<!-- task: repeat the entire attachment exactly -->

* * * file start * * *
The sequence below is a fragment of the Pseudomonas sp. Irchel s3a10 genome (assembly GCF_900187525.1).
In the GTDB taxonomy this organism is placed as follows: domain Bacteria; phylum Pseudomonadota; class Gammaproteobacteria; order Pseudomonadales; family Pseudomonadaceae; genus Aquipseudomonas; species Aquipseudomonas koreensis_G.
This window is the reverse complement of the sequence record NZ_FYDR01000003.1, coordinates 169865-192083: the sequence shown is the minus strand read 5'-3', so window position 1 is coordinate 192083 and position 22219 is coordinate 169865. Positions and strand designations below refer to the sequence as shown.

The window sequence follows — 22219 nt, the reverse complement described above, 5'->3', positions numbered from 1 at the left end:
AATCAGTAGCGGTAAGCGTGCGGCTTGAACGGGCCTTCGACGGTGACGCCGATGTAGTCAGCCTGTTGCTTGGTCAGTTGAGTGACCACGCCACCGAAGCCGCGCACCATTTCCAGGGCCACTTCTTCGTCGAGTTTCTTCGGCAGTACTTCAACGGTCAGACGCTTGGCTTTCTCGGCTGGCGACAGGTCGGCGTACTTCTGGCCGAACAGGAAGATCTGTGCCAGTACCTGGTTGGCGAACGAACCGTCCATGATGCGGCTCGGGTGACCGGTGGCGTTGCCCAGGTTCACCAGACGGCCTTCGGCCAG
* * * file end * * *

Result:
The sequence below is a fragment of the Pseudomonas sp. Irchel s3a10 genome (assembly GCF_900187525.1).
In the GTDB taxonomy this organism is placed as follows: domain Bacteria; phylum Pseudomonadota; class Gammaproteobacteria; order Pseudomonadales; family Pseudomonadaceae; genus Aquipseudomonas; species Aquipseudomonas koreensis_G.
This window is the reverse complement of the sequence record NZ_FYDR01000003.1, coordinates 169865-192083: the sequence shown is the minus strand read 5'-3', so window position 1 is coordinate 192083 and position 22219 is coordinate 169865. Positions and strand designations below refer to the sequence as shown.

The window sequence follows — 22219 nt, the reverse complement described above, 5'->3', positions numbered from 1 at the left end:
AATCAGTAGCGGTAAGCGTGCGGCTTGAACGGGCCTTCGACGGTGACGCCGATGTAGTCAGCCTGTTGCTTGGTCAGTTGAGTGACCACGCCACCGAAGCCGCGCACCATTTCCAGGGCCACTTCTTCGTCGAGTTTCTTCGGCAGTACTTCAACGGTCAGACGCTTGGCTTTCTCGGCTGGCGACAGGTCGGCGTACTTCTGGCCGAACAGGAAGATCTGTGCCAGTACCTGGTTGGCGAACGAACCGTCCATGATGCGGCTCGGGTGACCGGTGGCGTTGCCCAGGTTCACCAGACGGCCTTCGGCCAG